HistoryEdit

A number of scholars have suggested that yaylak pastoralism has ancient roots in Neolithic Western Asia, alleging that already in the seventh millennium B.C. the pastoralism of the inhabitants of the Zagros Mountains had taken on a yaylak form, and that besides their permanent settlements these people also had seasonal camps in the mountains. Flannery, 1965: 1254-5, Narr, 1959: 85, Masson 1976: 39. Although, "recent research has demonstrated, however, that yaylak pastoralism in the Zagros Mountains can be dated no earlier than the second half of the fourth millennium B.C. (Mortensen, 1975: 23f., 32-3). However, as yet there is insufficient data for this question to be finally resolved."[7]

Importance on pastoral communitiesEdit

Yaylak pastoralism enables people occupied with agriculture in specific ecological zones to use other areas as seasonal pastures when they are at their most productive.[8] During one part of the year the livestock is kept in mountain pastures and during the other parts is driven to lower zones.[3]

Another explanation of the yaylak's importance and position in today's agriculture is given by recent research: "Because it is semiarid, large parts of the Middle East traditionally have been given over to a mode of livelihood that combines the extensive cultivation of crops such as wheat and barley with sheep and goat herding. Herds are usually moved in fixed patterns between adjacent ecological zones in the course of a year and graze on the stubble of cultivated fields after harvest. Such movement is called transhumant pastoralism or seminomadism, and it differs from the movement of nomadic groups who follow their herds (pastoral nomadism). Seminomadic pastoralists and pastoral nomads form a significant but declining minority in such countries as Saudi Arabia (probably less than 3 percent), Iran (4 percent), and Afghanistan (no more than 10 percent). They comprise less than 2 percent of the population in the countries of North Africa, with the exception of Libya and Mauritania."[9]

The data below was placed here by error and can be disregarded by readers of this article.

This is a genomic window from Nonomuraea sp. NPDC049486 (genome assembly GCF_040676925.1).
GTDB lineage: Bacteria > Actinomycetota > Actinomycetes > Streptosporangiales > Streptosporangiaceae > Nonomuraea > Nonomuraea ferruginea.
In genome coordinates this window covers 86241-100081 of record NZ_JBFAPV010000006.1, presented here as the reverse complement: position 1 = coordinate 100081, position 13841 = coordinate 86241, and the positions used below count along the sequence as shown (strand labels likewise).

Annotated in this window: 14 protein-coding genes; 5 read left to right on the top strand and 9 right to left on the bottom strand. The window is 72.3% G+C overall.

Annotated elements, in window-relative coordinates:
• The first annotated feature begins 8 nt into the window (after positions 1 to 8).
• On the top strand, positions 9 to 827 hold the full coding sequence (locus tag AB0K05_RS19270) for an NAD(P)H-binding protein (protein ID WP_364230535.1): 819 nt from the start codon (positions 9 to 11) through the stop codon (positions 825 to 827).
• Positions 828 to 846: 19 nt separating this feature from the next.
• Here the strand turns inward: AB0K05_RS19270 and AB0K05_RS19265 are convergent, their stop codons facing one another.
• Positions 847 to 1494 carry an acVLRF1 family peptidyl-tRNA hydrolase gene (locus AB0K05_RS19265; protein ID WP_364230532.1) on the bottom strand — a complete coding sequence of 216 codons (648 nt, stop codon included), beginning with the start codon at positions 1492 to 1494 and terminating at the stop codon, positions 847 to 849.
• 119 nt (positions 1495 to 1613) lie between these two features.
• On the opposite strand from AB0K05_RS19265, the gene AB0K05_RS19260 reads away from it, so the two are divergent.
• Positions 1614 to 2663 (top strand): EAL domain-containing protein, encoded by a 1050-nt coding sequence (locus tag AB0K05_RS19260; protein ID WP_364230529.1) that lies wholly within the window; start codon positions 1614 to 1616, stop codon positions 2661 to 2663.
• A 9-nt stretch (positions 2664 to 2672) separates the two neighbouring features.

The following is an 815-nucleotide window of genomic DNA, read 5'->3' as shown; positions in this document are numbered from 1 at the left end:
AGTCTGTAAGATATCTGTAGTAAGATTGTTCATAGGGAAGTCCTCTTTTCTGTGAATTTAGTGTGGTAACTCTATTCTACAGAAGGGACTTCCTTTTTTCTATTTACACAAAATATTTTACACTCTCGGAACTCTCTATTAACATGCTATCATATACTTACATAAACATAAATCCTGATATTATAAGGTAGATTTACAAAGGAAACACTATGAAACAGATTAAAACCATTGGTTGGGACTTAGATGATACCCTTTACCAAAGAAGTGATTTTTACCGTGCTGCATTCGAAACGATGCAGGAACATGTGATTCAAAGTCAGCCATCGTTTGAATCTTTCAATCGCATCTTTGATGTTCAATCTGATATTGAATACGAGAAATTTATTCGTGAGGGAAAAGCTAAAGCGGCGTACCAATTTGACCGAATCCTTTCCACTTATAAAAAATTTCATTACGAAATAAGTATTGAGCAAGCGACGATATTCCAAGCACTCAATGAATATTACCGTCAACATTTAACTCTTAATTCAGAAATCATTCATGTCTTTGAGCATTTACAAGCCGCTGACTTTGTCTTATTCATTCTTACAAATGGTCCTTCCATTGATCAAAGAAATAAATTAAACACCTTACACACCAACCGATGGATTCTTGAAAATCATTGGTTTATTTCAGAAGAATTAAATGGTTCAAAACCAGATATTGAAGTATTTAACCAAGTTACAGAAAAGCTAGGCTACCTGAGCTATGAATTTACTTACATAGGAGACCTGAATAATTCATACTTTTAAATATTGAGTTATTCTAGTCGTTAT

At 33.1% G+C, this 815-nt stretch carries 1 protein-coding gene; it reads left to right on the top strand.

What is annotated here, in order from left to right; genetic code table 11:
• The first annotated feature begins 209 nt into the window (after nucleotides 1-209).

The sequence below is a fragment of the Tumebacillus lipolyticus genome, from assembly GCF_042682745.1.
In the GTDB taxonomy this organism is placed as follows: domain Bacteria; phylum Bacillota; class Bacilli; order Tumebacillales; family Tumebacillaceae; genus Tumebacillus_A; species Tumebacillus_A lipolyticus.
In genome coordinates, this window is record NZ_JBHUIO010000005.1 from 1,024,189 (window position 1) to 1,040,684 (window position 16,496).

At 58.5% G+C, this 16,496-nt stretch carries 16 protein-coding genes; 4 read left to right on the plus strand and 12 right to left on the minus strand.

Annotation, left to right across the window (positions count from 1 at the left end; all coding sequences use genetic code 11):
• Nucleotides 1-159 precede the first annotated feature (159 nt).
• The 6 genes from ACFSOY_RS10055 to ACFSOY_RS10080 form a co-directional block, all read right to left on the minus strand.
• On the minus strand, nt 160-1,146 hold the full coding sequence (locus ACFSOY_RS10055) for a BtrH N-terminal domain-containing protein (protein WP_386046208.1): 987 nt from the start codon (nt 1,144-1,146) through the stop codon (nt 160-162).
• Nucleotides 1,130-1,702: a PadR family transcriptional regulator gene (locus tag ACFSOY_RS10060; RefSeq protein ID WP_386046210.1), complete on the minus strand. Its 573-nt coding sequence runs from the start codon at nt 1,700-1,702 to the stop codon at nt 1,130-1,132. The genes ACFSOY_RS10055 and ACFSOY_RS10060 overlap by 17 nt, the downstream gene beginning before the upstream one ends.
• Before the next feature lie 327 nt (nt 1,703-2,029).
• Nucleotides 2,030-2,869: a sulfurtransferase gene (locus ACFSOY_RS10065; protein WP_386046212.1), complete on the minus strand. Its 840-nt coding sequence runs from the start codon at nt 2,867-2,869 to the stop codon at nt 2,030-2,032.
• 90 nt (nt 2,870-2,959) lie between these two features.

Variation in mobile pastoral systems is commonly linked to both the ecology of herding and socio-political negotiations.[10][11] These factors can contribute to significant changes in the way pastoralists manage territory and lay claim on locations in their landscape (e.g., pastures and campgrounds). In light of the environmental variability in pasture quality from year to year, however, ownership and control of particular locations and resources such as summer and winter pastures (ailoq and qhishloq) and seasonal cisterns (yekhdon) brought about various forms of social interactions, such as trading of resources, political alliances, and land rental, to meet the needs of domesticated herds.[12]